Southeast Asian Games yet to win gold for sporting spirit
Pattharapong Rattanasevee says continued host country tactics to claim an unfair edge over rivals raise questions about fairness, and hurt regional athletes’ prospects on the wider stage
The 29th Southeast Asian Games, or SEA Games, will be coming round to Kuala Lumpur next month. The popular event dates back to the first Southeast Asian Peninsular Games (SEAP Games) in 1959, when sport was one of the earliest areas of cooperation in the region. Over the years, however, it has attracted its share of criticism and controversies.
A recent uproar concerns Malaysia’s proposed drawing rule for the group stage of the football events, allowing the host country to freely choose its group after all competitors have been drawn. The announcement sparked widespread protests from fellow competitors and fans, with some even threatening to boycott the games.
The SEA Games are regulated by the Southeast Asian Games Federation, and supervised by the International Olympic Committee and the Olympic Council of Asia. However, it is unique in one way: although the federation charter indicates that every SEA Games shall consist of a minimum of 22 sports, there is no limit to the number of events. This means the host nation is free to drop a sport, no matter how popular it is, or introduce a sport no matter how local it is.
The host nation is also free to allocate a number of medals to the list of sports in contest. These norms have often been exploited by hosts as “important tactics” to help them to win more medals.
Using strategies to maximise the medal tally and advantage for the host country has been a major problem for almost every SEA Games in recent decades. Last year, the organising committee for this year’s games in Kuala Lumpur announced that eight athletic events, including the men’s and women’s marathons, would be excluded from the provisional list. A quick internet research suggests the reason is perhaps that Malaysia did not win any medals in these sports in the previous three SEA Games.
However, this is not the first time such manipulation has taken place in the SEA Games. For example, the 2011 games hosted by Indonesia saw the first appearance of roller skating – in which Indonesia swept all 12 golds – plus many other non-Olympic sports, which saw the host become overall winners with 182 gold medals (compared to just 64 and 47 in the in 2013 and 2015 SEA Games, respectively).
Similarly, in the 2013 games, Myanmar won six out of eight gold medals in its indigenous sport chinlone, after introducing it to the line-up. In 2007, Thailand similarly added the new category of sepak takraw and introduced a new kind of ball, resulting in its winning nearly all sets of medals.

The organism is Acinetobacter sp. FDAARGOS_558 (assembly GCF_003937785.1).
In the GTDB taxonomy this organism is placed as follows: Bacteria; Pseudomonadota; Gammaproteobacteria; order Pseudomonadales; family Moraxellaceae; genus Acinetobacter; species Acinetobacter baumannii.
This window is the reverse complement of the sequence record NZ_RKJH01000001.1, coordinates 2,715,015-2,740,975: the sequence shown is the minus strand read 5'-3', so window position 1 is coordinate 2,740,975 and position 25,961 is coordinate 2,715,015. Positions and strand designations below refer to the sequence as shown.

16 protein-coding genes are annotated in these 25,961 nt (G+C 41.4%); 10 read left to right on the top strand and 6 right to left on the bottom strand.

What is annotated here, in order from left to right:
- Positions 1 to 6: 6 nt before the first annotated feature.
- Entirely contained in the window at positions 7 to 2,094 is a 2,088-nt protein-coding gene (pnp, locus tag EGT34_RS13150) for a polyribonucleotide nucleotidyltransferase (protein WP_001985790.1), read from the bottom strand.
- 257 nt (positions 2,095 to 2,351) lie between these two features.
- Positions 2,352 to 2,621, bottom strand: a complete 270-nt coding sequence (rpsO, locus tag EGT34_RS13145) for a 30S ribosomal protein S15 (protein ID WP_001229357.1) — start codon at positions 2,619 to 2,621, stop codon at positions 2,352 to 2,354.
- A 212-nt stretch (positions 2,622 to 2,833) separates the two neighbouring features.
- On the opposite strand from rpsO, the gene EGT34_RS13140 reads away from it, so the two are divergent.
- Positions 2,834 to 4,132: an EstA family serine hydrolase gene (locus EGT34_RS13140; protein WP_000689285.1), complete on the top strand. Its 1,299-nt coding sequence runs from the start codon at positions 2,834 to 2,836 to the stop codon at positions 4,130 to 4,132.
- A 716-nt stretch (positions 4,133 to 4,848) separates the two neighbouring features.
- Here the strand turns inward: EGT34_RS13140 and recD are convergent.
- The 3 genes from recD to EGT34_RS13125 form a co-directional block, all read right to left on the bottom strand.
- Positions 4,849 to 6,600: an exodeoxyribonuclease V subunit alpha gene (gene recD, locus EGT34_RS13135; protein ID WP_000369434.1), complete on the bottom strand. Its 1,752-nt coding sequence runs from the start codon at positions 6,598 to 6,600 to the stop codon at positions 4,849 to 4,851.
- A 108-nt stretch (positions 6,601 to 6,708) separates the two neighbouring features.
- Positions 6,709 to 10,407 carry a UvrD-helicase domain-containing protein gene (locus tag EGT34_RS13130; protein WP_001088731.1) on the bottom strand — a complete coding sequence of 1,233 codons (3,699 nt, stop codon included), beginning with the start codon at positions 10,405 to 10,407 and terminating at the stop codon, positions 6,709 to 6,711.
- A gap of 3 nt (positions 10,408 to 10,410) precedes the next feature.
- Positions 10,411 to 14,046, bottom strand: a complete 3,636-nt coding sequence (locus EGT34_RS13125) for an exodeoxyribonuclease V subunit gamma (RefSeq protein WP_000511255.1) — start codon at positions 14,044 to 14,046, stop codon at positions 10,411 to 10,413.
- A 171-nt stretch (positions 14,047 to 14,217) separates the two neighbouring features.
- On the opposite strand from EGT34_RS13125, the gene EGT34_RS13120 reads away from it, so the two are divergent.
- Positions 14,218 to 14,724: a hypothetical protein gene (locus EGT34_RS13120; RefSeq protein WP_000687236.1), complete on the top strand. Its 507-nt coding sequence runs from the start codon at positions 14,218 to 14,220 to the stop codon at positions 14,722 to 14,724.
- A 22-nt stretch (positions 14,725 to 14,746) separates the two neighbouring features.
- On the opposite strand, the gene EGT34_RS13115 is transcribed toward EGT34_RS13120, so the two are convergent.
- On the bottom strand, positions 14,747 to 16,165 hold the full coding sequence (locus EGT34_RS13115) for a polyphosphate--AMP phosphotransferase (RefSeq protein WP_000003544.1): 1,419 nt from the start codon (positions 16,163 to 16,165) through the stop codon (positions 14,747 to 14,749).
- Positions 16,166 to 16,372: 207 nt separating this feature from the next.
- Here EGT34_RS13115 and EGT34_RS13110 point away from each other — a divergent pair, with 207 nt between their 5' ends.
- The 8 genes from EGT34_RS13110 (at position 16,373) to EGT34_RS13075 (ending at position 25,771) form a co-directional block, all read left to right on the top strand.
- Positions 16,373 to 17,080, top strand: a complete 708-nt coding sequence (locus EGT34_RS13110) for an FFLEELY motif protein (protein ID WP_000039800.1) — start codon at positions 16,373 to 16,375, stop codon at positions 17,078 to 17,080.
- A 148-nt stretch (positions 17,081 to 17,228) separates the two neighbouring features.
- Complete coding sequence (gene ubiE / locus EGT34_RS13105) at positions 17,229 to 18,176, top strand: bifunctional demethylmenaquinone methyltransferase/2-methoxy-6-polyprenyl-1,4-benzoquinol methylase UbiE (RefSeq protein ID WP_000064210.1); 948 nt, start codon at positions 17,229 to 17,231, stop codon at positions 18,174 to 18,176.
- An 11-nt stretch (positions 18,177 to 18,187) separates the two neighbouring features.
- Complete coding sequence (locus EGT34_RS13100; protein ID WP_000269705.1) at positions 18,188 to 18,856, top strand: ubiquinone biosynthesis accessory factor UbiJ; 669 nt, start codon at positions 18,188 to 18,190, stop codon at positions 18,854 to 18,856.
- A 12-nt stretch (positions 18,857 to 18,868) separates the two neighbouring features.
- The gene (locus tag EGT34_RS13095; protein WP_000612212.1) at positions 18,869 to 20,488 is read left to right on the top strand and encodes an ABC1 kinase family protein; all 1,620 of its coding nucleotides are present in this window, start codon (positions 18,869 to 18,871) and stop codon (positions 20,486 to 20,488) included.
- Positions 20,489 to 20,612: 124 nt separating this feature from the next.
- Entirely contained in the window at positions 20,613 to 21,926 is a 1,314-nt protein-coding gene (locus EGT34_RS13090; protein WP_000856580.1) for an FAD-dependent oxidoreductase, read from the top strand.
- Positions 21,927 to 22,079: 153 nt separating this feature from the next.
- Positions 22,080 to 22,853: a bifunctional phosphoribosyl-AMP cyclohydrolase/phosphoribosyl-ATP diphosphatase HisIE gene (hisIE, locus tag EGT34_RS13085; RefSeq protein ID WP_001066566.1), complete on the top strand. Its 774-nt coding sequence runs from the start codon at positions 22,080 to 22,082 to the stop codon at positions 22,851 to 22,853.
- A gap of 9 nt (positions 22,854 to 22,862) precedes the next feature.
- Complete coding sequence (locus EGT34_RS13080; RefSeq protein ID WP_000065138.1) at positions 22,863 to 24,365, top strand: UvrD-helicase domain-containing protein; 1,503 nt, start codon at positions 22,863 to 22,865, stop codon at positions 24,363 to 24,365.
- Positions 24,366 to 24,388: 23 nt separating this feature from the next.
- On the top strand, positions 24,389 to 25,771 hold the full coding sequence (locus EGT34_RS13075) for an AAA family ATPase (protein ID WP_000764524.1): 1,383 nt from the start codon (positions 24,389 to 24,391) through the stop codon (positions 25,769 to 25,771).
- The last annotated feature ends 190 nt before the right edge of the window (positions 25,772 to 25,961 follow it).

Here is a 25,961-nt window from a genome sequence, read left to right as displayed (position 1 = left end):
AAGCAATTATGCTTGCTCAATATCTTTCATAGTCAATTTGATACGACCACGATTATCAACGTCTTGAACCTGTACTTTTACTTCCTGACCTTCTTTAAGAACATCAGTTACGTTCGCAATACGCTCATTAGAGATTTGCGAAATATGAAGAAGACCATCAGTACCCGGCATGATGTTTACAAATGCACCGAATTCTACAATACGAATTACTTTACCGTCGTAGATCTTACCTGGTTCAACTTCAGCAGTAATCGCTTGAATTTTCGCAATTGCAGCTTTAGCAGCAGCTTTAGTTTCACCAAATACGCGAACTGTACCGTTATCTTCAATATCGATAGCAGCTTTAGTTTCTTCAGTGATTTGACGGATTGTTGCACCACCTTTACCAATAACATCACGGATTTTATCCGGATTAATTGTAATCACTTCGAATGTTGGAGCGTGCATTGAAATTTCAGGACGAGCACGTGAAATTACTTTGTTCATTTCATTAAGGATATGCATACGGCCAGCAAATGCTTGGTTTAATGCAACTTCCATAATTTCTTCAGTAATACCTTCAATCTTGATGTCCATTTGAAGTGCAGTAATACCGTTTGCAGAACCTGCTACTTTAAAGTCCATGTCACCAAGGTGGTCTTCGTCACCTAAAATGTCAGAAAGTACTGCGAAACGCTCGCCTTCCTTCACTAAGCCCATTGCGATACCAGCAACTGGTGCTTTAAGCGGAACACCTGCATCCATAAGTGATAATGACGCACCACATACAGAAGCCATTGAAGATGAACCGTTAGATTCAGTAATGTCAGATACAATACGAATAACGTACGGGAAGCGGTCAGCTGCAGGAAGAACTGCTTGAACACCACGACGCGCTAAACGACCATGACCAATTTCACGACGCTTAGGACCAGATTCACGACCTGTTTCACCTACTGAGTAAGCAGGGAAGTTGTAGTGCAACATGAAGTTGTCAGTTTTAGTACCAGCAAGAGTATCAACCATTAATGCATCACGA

Aside from the manipulation of events by host countries, other problems reported relate to wrongful judging, match-fixing, bribes relating to tenders for building sports facilities, and disrespectful behaviour, such as jeering and spitting at opponents.
These tactics have cast a shadow over the games, raising questions over its fairness. As the list of competing events keeps changing all the time, the SEA Games risks becoming less competitive, less interesting and less popular among the public.
The region’s standard of athletics could be lowered and young athletes discouraged, as well as lose an important stage on which to gauge their capabilities, and build up confidence and experience, before breaking into bigger events.
From the political aspect, the nations of Southeast Asia have been antagonistic towards each other for decades. They more or less see the others as rivals, which can be seen in the way these countries host international events, or the way their citizens follow or take part in them.
Thus, for Southeast Asia, national interests and nationalist sentiment always come before understanding and friendly relations with neighbouring countries.
Currently, the SEA Games falls short as a showcase for regional cooperation, and for inculcating a better spirit of understanding and friendship. It is no symbol of unity between Southeast Asian countries.
If Southeast Asian countries cannot rise above national interest for the sake of the regional community, it is pointless to hold the games.
Dr Pattharapong Rattanasevee is a lecturer at the Faculty of Political Science and Law at Burapha University in Chonburi, Thailand, specialising in international politics, regionalism and Southeast Asian studies